References of "Restout, Romain"
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See detailLabor Market Effects Of Technology Shocks Biased Toward The Traded Sector
Bertinelli, Luisito UL; Cardi, Olivier; Restout, Romain

in Journal of International Economics (2022)

Our VAR evidence for OECD countries reveals that the non-traded sector alone drives the increase in hours worked following a technology shock that increases permanently traded relative to non-traded TFP ... [more ▼]

Our VAR evidence for OECD countries reveals that the non-traded sector alone drives the increase in hours worked following a technology shock that increases permanently traded relative to non-traded TFP. The shock generates a reallocation of labor toward the non-traded sector which contributes to 35% of the rise in non-traded hours worked. Both labor reallocation and variations in labor income shares are found empirically connected with factor-biased technological change. Our quantitative analysis shows that a two-sector open economy model with flexible prices can reproduce the labor market effects we document empirically once we allow for imperfect mobility of labor, a demand for home-produced traded goods which is elastic enough w.r.t. the terms of trade, and factor-biased technological change. When calibrating the model to country-specific data, its ability to account for the cross-country reallocation and redistributive effects we estimate increases once we let factor-biased technological change vary between sectors and countries. [less ▲]

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See detailRelative Productivity and Search Unemployment in an Open Economy
Bertinelli, Luisito UL; Cardi, Olivier; Restout, Romain

in Journal of Economic Dynamics and Control (2020), 117

Using a panel of eighteen OECD countries, we find empirically that the long-run effects of higher productivity of tradables relative to non-tradables vary across time, space and stages of the business ... [more ▼]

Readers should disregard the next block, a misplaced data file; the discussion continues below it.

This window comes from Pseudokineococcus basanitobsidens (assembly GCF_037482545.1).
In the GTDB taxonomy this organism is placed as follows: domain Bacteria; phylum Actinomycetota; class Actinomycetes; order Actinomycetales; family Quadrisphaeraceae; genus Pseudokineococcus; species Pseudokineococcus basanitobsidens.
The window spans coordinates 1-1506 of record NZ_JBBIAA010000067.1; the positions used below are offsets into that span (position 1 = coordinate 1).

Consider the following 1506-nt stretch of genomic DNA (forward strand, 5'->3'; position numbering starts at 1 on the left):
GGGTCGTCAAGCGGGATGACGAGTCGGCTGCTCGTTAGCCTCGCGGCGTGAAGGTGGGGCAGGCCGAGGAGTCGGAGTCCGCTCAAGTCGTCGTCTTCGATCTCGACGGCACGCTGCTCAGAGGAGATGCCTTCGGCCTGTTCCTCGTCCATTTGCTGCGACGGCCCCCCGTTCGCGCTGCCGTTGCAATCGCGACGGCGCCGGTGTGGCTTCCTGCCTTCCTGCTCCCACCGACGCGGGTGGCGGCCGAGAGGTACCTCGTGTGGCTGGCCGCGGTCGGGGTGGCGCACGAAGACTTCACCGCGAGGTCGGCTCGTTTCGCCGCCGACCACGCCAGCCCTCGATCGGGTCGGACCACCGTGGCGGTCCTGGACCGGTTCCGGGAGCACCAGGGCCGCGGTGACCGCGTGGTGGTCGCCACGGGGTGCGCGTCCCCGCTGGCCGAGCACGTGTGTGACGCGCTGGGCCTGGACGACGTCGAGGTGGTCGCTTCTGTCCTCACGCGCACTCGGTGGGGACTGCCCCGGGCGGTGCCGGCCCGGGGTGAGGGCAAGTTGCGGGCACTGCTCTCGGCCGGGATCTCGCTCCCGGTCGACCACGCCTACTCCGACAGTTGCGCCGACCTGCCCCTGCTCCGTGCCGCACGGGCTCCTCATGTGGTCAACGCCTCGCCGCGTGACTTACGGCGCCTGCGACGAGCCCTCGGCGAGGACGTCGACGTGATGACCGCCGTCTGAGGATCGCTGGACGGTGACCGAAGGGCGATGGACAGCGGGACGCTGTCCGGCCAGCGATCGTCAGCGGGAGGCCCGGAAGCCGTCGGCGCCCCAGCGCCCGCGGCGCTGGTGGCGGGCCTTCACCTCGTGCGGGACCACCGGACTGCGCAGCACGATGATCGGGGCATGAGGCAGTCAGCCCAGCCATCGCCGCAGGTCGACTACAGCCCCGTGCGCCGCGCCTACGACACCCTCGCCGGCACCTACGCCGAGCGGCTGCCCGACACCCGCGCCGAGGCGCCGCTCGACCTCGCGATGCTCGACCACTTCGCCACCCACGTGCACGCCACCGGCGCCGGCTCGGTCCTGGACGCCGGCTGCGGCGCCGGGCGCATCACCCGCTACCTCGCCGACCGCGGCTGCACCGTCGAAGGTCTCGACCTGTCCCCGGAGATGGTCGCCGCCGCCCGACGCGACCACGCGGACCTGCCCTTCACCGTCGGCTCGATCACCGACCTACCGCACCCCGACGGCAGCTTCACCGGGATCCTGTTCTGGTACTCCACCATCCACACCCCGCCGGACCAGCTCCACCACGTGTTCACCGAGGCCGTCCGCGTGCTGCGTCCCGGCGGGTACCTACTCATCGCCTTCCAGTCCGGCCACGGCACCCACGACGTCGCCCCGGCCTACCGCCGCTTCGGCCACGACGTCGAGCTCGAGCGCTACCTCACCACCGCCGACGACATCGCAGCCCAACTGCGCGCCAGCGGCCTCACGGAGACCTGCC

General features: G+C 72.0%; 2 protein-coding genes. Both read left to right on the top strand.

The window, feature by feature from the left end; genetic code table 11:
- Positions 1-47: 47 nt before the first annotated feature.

Using a panel of eighteen OECD countries, we find empirically that the long-run effects of higher productivity of tradables relative to non-tradables vary across time, space and stages of the business cycle. More specifically, our evidence reveals that elasticities of the relative wage and relative price of non-tradables with respect to relative productivity of tradables increase over time. Our estimates also show that the fall in the relative wage is more pronounced whilst the appreciation in the relative price is less in countries where labor markets are more regulated and during periods of recession. To rationalize the evidence, we differentiate between labor mobility costs caused by job search efforts and hiring costs resulting from search frictions in the labor market in a two-sector open economy model. While time-declining labor mobility costs can account for the time-increasing effects of a productivity differential, international differences in labor market regulation and variations of hiring costs across the business cycle, respectively, can rationalize the cross-country and state-dependent effects we estimate empirically. Finally, labor market frictions have important implications for sectoral unemployment since labor mobility and hiring costs bias labor demand toward the traded sector which results in a greater decline in unemployment in tradables relative to unemployment in non-tradables following higher relative productivity. [less ▲]

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